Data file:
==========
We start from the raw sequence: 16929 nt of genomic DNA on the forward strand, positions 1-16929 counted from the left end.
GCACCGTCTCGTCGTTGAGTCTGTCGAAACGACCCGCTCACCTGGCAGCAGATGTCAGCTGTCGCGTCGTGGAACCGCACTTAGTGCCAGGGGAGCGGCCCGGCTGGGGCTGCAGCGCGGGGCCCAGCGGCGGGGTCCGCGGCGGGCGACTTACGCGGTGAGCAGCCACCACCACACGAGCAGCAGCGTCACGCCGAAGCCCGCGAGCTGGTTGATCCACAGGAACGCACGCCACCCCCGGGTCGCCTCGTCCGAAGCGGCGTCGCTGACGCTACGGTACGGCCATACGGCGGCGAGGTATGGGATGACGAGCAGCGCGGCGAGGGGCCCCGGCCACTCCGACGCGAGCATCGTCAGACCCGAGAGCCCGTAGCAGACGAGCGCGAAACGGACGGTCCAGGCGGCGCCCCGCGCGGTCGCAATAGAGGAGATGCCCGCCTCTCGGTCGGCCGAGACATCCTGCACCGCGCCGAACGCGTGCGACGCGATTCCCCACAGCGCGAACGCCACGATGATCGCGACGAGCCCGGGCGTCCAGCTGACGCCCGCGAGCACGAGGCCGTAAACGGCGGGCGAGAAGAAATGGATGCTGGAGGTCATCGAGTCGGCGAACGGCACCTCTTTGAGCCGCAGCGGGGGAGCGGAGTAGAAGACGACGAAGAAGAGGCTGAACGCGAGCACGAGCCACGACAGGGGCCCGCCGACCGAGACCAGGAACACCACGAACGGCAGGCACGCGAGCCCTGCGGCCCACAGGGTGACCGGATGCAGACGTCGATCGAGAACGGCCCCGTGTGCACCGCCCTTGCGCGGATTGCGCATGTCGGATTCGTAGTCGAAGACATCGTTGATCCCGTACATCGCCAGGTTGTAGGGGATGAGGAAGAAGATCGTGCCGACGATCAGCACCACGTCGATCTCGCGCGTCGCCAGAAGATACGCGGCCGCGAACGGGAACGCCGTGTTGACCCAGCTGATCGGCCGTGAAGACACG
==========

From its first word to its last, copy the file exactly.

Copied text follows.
We start from the raw sequence: 16929 nt of genomic DNA on the forward strand, positions 1-16929 counted from the left end.
GCACCGTCTCGTCGTTGAGTCTGTCGAAACGACCCGCTCACCTGGCAGCAGATGTCAGCTGTCGCGTCGTGGAACCGCACTTAGTGCCAGGGGAGCGGCCCGGCTGGGGCTGCAGCGCGGGGCCCAGCGGCGGGGTCCGCGGCGGGCGACTTACGCGGTGAGCAGCCACCACCACACGAGCAGCAGCGTCACGCCGAAGCCCGCGAGCTGGTTGATCCACAGGAACGCACGCCACCCCCGGGTCGCCTCGTCCGAAGCGGCGTCGCTGACGCTACGGTACGGCCATACGGCGGCGAGGTATGGGATGACGAGCAGCGCGGCGAGGGGCCCCGGCCACTCCGACGCGAGCATCGTCAGACCCGAGAGCCCGTAGCAGACGAGCGCGAAACGGACGGTCCAGGCGGCGCCCCGCGCGGTCGCAATAGAGGAGATGCCCGCCTCTCGGTCGGCCGAGACATCCTGCACCGCGCCGAACGCGTGCGACGCGATTCCCCACAGCGCGAACGCCACGATGATCGCGACGAGCCCGGGCGTCCAGCTGACGCCCGCGAGCACGAGGCCGTAAACGGCGGGCGAGAAGAAATGGATGCTGGAGGTCATCGAGTCGGCGAACGGCACCTCTTTGAGCCGCAGCGGGGGAGCGGAGTAGAAGACGACGAAGAAGAGGCTGAACGCGAGCACGAGCCACGACAGGGGCCCGCCGACCGAGACCAGGAACACCACGAACGGCAGGCACGCGAGCCCTGCGGCCCACAGGGTGACCGGATGCAGACGTCGATCGAGAACGGCCCCGTGTGCACCGCCCTTGCGCGGATTGCGCATGTCGGATTCGTAGTCGAAGACATCGTTGATCCCGTACATCGCCAGGTTGTAGGGGATGAGGAAGAAGATCGTGCCGACGATCAGCACCACGTCGATCTCGCGCGTCGCCAGAAGATACGCGGCCGCGAACGGGAACGCCGTGTTGACCCAGCTGATCGGCCGTGAAGACACG